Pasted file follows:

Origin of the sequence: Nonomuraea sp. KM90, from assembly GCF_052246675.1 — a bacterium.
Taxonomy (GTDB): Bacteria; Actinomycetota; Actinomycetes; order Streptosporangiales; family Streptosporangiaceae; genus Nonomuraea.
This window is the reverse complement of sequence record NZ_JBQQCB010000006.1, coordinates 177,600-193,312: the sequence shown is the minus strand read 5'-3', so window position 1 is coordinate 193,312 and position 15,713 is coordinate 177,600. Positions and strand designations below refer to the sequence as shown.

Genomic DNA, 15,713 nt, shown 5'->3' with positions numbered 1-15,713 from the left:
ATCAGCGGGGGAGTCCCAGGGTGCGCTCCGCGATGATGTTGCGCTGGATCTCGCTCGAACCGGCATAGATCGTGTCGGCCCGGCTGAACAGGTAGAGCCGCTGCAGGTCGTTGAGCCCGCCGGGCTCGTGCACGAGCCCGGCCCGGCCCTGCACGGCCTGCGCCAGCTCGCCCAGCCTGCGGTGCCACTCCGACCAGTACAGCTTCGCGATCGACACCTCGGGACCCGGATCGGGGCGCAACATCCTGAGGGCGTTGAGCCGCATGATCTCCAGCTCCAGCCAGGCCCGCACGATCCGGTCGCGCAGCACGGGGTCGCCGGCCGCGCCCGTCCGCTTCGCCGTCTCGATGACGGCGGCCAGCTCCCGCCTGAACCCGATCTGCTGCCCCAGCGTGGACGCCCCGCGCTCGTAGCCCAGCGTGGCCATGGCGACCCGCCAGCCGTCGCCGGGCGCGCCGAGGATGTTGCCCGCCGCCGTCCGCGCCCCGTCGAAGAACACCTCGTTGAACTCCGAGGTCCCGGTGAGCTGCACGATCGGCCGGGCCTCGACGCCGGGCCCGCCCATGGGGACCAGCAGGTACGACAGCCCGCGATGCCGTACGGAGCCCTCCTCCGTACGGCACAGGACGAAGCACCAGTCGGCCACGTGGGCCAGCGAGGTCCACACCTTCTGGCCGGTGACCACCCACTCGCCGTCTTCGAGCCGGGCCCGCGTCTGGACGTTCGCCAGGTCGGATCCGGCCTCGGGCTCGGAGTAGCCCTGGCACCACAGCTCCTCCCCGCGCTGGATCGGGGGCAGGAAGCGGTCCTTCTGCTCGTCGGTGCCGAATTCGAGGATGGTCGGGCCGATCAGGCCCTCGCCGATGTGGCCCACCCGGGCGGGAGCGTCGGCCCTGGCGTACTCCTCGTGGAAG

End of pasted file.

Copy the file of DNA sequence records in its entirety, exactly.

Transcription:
Origin of the sequence: Nonomuraea sp. KM90, from assembly GCF_052246675.1 — a bacterium.
Taxonomy (GTDB): Bacteria; Actinomycetota; Actinomycetes; order Streptosporangiales; family Streptosporangiaceae; genus Nonomuraea.
This window is the reverse complement of sequence record NZ_JBQQCB010000006.1, coordinates 177,600-193,312: the sequence shown is the minus strand read 5'-3', so window position 1 is coordinate 193,312 and position 15,713 is coordinate 177,600. Positions and strand designations below refer to the sequence as shown.

Genomic DNA, 15,713 nt, shown 5'->3' with positions numbered 1-15,713 from the left:
ATCAGCGGGGGAGTCCCAGGGTGCGCTCCGCGATGATGTTGCGCTGGATCTCGCTCGAACCGGCATAGATCGTGTCGGCCCGGCTGAACAGGTAGAGCCGCTGCAGGTCGTTGAGCCCGCCGGGCTCGTGCACGAGCCCGGCCCGGCCCTGCACGGCCTGCGCCAGCTCGCCCAGCCTGCGGTGCCACTCCGACCAGTACAGCTTCGCGATCGACACCTCGGGACCCGGATCGGGGCGCAACATCCTGAGGGCGTTGAGCCGCATGATCTCCAGCTCCAGCCAGGCCCGCACGATCCGGTCGCGCAGCACGGGGTCGCCGGCCGCGCCCGTCCGCTTCGCCGTCTCGATGACGGCGGCCAGCTCCCGCCTGAACCCGATCTGCTGCCCCAGCGTGGACGCCCCGCGCTCGTAGCCCAGCGTGGCCATGGCGACCCGCCAGCCGTCGCCGGGCGCGCCGAGGATGTTGCCCGCCGCCGTCCGCGCCCCGTCGAAGAACACCTCGTTGAACTCCGAGGTCCCGGTGAGCTGCACGATCGGCCGGGCCTCGACGCCGGGCCCGCCCATGGGGACCAGCAGGTACGACAGCCCGCGATGCCGTACGGAGCCCTCCTCCGTACGGCACAGGACGAAGCACCAGTCGGCCACGTGGGCCAGCGAGGTCCACACCTTCTGGCCGGTGACCACCCACTCGCCGTCTTCGAGCCGGGCCCGCGTCTGGACGTTCGCCAGGTCGGATCCGGCCTCGGGCTCGGAGTAGCCCTGGCACCACAGCTCCTCCCCGCGCTGGATCGGGGGCAGGAAGCGGTCCTTCTGCTCGTCGGTGCCGAATTCGAGGATGGTCGGGCCGATCAGGCCCTCGCCGATGTGGCCCACCCGGGCGGGAGCGTCGGCCCTGGCGTACTCCTCGTGGAAG